Warthogs are day animals and spend most of their time looking for food. They are normally found in family groups. Warthogs have the peculiar habit of kneeling on the front knees while feeding and foraging in a localised area. They shelter in burrows at night, which they enter tail first. Socially, three main groups are encountered, namely solitary boars, bachelor groups and matriarchal groups. Matriarchal groups consist of adult sows with their young and yearlings. Boars play no part in rearing piglets and seldom associate with sows outside the mating process. Promiscuous, both sexes will mate with more than one partner. Warthogs can frequently be found at waterholes where they dig in the marsh and wallow in the mud with obvious enthusiasm.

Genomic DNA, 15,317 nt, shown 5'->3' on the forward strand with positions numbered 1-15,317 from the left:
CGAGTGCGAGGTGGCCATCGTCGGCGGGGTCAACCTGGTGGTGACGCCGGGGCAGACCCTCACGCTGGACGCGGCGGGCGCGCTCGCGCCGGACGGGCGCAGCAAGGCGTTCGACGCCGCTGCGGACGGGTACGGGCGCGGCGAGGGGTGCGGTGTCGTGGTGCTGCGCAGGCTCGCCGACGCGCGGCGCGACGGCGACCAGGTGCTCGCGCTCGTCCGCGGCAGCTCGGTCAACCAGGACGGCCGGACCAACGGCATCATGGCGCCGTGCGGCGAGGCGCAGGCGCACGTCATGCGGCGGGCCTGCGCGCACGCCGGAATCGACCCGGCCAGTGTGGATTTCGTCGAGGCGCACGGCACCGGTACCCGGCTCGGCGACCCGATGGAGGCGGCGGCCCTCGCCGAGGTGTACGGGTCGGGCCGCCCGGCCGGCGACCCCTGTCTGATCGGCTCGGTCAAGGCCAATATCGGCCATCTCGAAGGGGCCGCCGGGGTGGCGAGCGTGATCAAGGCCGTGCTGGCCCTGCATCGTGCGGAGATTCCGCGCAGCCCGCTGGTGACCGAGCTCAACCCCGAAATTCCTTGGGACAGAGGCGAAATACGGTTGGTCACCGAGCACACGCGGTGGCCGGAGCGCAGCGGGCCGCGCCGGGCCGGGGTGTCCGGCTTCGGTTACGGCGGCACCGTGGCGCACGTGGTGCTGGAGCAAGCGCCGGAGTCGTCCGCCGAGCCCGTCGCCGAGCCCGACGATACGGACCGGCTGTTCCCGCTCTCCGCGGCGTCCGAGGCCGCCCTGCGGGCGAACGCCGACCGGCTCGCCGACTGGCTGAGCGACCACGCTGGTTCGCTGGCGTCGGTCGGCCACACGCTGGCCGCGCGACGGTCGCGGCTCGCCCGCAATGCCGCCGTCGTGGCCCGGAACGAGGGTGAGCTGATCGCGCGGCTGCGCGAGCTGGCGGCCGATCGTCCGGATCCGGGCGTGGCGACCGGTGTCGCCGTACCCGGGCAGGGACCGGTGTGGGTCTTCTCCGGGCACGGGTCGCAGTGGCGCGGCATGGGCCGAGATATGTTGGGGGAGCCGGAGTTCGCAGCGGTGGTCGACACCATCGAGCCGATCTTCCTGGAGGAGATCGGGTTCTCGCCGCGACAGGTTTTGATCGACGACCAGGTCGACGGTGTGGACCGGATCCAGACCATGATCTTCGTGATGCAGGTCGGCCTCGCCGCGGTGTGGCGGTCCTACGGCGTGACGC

The African Warthog received its name from the wart-like bumps it has on its head. Although they are not very beautiful, they are extremely adaptable.
The common warthog is a wild member of the pig family found in grassland, savanna, and woodland in sub-Saharan Africa. The most commonly seen wild pig in the African bush here at Sibuya Game Reserve.
Did you know: Sparse bristles cover the warthog’s body, and longer bristles form a mane from the top of the head down the spine to the middle of the back.